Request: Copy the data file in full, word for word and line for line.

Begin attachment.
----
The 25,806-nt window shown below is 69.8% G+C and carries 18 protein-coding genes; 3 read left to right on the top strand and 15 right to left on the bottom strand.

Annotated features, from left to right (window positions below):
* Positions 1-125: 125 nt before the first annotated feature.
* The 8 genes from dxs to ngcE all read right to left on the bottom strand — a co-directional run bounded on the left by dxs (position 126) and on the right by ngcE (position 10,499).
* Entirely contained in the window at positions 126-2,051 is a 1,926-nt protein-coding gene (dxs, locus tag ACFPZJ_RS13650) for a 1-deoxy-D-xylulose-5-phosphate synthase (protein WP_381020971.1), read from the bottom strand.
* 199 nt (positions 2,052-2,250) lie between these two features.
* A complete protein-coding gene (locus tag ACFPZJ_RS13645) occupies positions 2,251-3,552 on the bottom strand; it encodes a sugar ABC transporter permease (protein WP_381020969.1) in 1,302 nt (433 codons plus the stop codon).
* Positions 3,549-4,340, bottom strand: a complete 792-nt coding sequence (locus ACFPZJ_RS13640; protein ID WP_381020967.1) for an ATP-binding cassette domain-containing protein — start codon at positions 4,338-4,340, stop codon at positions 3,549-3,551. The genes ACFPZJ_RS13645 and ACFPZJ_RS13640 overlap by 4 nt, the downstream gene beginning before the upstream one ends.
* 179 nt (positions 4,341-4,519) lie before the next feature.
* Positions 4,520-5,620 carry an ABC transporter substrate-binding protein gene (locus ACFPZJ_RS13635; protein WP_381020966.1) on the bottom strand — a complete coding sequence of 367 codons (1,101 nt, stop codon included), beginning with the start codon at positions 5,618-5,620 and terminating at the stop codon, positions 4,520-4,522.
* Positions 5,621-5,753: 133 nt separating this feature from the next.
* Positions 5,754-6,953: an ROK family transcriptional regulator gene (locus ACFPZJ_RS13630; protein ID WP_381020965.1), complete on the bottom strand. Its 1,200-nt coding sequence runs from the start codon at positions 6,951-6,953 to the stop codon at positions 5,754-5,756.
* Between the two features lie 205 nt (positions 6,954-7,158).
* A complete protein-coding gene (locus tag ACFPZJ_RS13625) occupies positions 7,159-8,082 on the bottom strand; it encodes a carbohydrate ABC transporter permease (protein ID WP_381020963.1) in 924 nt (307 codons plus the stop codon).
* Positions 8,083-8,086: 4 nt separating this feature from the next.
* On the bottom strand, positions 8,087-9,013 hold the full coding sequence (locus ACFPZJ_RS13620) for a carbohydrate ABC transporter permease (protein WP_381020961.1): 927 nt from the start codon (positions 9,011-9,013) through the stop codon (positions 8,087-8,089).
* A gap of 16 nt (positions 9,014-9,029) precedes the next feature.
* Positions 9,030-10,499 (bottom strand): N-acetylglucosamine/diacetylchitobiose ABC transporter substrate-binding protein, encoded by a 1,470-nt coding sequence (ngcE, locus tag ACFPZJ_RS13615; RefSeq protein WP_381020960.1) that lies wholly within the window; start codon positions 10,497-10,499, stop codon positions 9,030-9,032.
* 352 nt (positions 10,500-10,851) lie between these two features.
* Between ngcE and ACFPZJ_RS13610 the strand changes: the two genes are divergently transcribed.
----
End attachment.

The 25,806-nt window shown below is 69.8% G+C and carries 18 protein-coding genes; 3 read left to right on the top strand and 15 right to left on the bottom strand.

Annotated features, from left to right (window positions below):
* Positions 1-125: 125 nt before the first annotated feature.
* The 8 genes from dxs to ngcE all read right to left on the bottom strand — a co-directional run bounded on the left by dxs (position 126) and on the right by ngcE (position 10,499).
* Entirely contained in the window at positions 126-2,051 is a 1,926-nt protein-coding gene (dxs, locus tag ACFPZJ_RS13650) for a 1-deoxy-D-xylulose-5-phosphate synthase (protein WP_381020971.1), read from the bottom strand.
* 199 nt (positions 2,052-2,250) lie between these two features.
* A complete protein-coding gene (locus tag ACFPZJ_RS13645) occupies positions 2,251-3,552 on the bottom strand; it encodes a sugar ABC transporter permease (protein WP_381020969.1) in 1,302 nt (433 codons plus the stop codon).
* Positions 3,549-4,340, bottom strand: a complete 792-nt coding sequence (locus ACFPZJ_RS13640; protein ID WP_381020967.1) for an ATP-binding cassette domain-containing protein — start codon at positions 4,338-4,340, stop codon at positions 3,549-3,551. The genes ACFPZJ_RS13645 and ACFPZJ_RS13640 overlap by 4 nt, the downstream gene beginning before the upstream one ends.
* 179 nt (positions 4,341-4,519) lie before the next feature.
* Positions 4,520-5,620 carry an ABC transporter substrate-binding protein gene (locus ACFPZJ_RS13635; protein WP_381020966.1) on the bottom strand — a complete coding sequence of 367 codons (1,101 nt, stop codon included), beginning with the start codon at positions 5,618-5,620 and terminating at the stop codon, positions 4,520-4,522.
* Positions 5,621-5,753: 133 nt separating this feature from the next.
* Positions 5,754-6,953: an ROK family transcriptional regulator gene (locus ACFPZJ_RS13630; protein ID WP_381020965.1), complete on the bottom strand. Its 1,200-nt coding sequence runs from the start codon at positions 6,951-6,953 to the stop codon at positions 5,754-5,756.
* Between the two features lie 205 nt (positions 6,954-7,158).
* A complete protein-coding gene (locus tag ACFPZJ_RS13625) occupies positions 7,159-8,082 on the bottom strand; it encodes a carbohydrate ABC transporter permease (protein ID WP_381020963.1) in 924 nt (307 codons plus the stop codon).
* Positions 8,083-8,086: 4 nt separating this feature from the next.
* On the bottom strand, positions 8,087-9,013 hold the full coding sequence (locus ACFPZJ_RS13620) for a carbohydrate ABC transporter permease (protein WP_381020961.1): 927 nt from the start codon (positions 9,011-9,013) through the stop codon (positions 8,087-8,089).
* A gap of 16 nt (positions 9,014-9,029) precedes the next feature.
* Positions 9,030-10,499 (bottom strand): N-acetylglucosamine/diacetylchitobiose ABC transporter substrate-binding protein, encoded by a 1,470-nt coding sequence (ngcE, locus tag ACFPZJ_RS13615; RefSeq protein WP_381020960.1) that lies wholly within the window; start codon positions 10,497-10,499, stop codon positions 9,030-9,032.
* 352 nt (positions 10,500-10,851) lie between these two features.
* Between ngcE and ACFPZJ_RS13610 the strand changes: the two genes are divergently transcribed.